|| ||David Woodhouse <dwmw2-AT-infradead.org> |
|| ||Alex Williamson <alex.williamson-AT-hp.com> |
|| ||Re: [PATCH] intel-iommu: Fix alloc_coherent for pass-through devices |
|| ||Fri, 23 Oct 2009 00:49:01 +0900|
"Miller, Mike (OS Dev)" <mike.miller-AT-hp.com>|
|| ||Article, Thread
On Thu, 2009-10-22 at 09:01 -0600, Alex Williamson wrote:
> On Thu, 2009-10-22 at 23:47 +0900, David Woodhouse wrote:
> > On Thu, 2009-10-22 at 06:24 -0600, Alex Williamson wrote:
> > > The coherent_dma_mask is independent of the dma_mask and can be set
> > > separately by the device. The default for any device that doesn't
> > > specify one is 32bits. iommu_should_identity_map() only checks the
> > > dma_mask, not the coherent_dma_mask.
> > Are you telling me that this particular device supports only a 32-bit
> > coherent DMA mask, but that it _does_ support a 64-bit DMA mask for
> > non-coherent DMA? On x86?
> Yes, yes. AFAIK, this is not that exceptional.
Tomonori-san's explanation makes that make a little more sense. :)
> > > BTW, we skip RMRR setup when doing hardware pass-through, but I can't
> > > find where they get reloaded if we then end up removing the device
> > > from the si_domain. Is this another issue?
> > Maybe, theoretically. In practice, the whole RMRR thing is just broken
> > by design anyway. We have to quiesce the offending devices before we
> > turn on the IOMMU, because BIOSes tend to leave things out of the RMRR
> > table... and then crash in SMM mode when their DMA goes AWOL.
> Hmm, we've had a lot of trouble getting our RMRRs to reflect shared
> memory regions correctly, so I'm reluctant to just drop them like that.
For devices which are still doing DMA on behalf of the BIOS when the
kernel is _running_? And for which the Linux kernel has an active driver
of its own _too_?
Words cannot describe the horror of what you seem to be telling me...
It would be possible for us to rescan the RMRR tables when we take a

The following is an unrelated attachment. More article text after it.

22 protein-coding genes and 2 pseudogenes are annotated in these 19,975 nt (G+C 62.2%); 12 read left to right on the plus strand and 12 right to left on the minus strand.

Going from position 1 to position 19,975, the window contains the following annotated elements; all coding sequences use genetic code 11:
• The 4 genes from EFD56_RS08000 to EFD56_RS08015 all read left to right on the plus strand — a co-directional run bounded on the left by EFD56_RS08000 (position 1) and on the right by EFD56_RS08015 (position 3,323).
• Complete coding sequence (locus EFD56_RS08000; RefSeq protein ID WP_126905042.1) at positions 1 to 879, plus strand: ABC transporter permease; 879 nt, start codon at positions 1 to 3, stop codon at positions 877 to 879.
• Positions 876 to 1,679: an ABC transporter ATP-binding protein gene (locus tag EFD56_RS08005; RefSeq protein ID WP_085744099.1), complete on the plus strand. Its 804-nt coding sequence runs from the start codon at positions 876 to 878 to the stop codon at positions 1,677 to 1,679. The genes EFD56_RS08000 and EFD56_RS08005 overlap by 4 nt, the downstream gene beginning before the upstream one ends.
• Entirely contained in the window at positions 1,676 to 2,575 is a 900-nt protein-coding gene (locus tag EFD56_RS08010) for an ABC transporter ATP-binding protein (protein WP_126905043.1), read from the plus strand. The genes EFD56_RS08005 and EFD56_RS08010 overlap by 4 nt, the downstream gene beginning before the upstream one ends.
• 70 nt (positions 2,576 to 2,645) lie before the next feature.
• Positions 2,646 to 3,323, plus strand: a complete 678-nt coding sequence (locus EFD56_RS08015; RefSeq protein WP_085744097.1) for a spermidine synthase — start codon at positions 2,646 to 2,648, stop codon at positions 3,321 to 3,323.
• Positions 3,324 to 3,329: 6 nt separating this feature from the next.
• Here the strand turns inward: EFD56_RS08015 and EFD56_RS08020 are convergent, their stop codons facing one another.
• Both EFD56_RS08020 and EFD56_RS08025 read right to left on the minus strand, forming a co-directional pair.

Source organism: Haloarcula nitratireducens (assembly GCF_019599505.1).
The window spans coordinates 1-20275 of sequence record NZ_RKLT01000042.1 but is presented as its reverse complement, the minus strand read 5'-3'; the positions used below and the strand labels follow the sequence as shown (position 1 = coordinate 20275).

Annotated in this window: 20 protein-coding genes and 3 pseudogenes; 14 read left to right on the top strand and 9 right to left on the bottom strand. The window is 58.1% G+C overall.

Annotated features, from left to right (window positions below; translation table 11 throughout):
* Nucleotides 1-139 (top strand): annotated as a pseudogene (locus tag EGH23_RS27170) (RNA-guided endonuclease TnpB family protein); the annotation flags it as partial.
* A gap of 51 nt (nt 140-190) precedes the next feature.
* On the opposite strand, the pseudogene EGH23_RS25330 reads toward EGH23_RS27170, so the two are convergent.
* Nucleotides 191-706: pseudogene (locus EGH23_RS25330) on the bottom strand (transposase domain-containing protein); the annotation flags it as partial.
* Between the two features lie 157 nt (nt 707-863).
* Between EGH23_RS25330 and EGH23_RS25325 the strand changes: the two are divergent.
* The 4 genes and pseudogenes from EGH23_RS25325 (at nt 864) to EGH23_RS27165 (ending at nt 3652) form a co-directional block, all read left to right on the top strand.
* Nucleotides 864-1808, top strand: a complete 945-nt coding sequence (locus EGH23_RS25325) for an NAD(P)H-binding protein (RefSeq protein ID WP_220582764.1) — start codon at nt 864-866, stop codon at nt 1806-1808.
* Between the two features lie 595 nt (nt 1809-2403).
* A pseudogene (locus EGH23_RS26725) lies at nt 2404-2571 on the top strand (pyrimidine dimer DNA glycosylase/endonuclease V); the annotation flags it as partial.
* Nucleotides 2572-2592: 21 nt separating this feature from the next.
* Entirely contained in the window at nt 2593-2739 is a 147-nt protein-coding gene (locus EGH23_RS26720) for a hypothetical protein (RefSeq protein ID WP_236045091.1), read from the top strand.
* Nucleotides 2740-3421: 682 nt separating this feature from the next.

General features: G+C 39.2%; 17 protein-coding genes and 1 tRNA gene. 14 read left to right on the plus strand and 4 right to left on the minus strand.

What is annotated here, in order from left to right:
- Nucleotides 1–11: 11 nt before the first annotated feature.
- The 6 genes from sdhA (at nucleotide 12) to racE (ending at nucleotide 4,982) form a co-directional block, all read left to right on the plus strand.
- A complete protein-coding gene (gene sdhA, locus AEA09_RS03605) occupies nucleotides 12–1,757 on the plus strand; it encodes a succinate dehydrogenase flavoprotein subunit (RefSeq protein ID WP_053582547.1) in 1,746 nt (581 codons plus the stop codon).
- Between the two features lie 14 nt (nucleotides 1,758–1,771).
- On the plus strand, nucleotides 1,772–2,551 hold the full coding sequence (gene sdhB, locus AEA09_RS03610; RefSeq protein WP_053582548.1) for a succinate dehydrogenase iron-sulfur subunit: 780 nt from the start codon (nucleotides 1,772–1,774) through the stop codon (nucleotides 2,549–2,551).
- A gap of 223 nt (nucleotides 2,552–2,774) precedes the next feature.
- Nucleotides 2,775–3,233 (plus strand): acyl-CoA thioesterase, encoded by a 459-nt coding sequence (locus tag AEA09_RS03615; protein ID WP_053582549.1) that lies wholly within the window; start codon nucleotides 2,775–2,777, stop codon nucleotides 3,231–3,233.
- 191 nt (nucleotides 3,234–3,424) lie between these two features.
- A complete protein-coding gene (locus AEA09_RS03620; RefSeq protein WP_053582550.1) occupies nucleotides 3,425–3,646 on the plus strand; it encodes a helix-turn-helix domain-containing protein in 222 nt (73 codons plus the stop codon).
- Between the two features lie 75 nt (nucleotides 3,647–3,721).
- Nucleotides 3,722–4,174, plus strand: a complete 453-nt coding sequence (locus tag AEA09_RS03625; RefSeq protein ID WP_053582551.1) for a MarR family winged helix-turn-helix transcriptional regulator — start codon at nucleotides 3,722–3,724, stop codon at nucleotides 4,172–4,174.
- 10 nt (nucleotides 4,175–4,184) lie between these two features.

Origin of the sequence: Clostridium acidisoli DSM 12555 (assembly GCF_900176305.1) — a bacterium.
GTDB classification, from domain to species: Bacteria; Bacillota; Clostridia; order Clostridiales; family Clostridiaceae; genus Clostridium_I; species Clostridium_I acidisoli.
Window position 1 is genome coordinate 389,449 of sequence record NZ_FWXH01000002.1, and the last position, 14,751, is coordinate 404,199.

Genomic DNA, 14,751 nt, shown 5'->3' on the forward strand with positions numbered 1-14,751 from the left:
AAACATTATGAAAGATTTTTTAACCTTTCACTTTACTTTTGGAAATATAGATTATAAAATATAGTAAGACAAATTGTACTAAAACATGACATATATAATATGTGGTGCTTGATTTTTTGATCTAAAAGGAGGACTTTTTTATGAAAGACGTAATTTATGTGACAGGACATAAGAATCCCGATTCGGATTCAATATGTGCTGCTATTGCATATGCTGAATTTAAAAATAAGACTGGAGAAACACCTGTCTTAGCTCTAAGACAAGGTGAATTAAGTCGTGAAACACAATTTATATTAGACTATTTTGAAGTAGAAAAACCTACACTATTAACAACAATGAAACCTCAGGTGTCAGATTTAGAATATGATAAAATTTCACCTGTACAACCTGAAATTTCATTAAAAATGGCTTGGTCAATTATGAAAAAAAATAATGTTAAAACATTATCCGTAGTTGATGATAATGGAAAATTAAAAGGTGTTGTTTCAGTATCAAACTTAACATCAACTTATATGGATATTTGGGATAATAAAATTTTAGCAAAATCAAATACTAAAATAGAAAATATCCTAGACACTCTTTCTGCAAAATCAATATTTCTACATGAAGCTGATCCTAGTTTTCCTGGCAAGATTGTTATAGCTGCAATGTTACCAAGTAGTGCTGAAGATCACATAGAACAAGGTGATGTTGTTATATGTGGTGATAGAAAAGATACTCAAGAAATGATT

device out of the si_domain, if we _really_ have to. But I'm going to
want a strand of hair from the engineer responsible for that design, for
my voodoo doll.
> Another issue, iommu_should_identity_map() only dumps devices if their
> dma_mask is 32bit or less, but being greater than 32bits does not imply
> 64bit DMA support. If the device exports a DMA mask that's less than
> the physical address width of the processor, you might be in trouble
> (for example, a 40bit dma_mask on a platform that supports 44bits for
> physical memory).
That should be comparing against the maximum physical memory address
rather than against DMA_BIT_MASK(32). I thought I'd done that, actually
-- but it seems not.
That approach isn't perfect if memory above the threshold is later
hotplugged -- but I'm prepared to declare that if you deliberately
disable the IOMMU and then insert memory at a higher address than your
devices can cope with, you get to keep both pieces.
> Maybe dropping swiotlb out of the picture isn't such
> a clean solution? Thanks,
Well, there are _other_ reasons why we want to keep swiotlb around --
the case where a BIOS bug causes us to have to abort the VT-d setup and
fall back to swiotlb. Currently we fall back to nommu and die horribly.
You don't really need full swiotlb support for the case you're
describing, do you? Using dma_generic_alloc_coherent() ought to be
diff --git a/drivers/pci/intel-iommu.c b/drivers/pci/intel-iommu.c
index b1e97e6..773a662 100644
@@ -2765,6 +2765,10 @@ static void *intel_alloc_coherent(struct device *hwdev, size_t size,
+ if (iommu_no_mapping(hwdev))
+ return dma_generic_alloc_coherent(hwdev, size, dma_handle,
size = PAGE_ALIGN(size);
order = get_order(size);
flags &= ~(GFP_DMA | GFP_DMA32);
(That won't build on IA64)
David Woodhouse Open Source Technology Centre
David.Woodhouse@intel.com Intel Corporation
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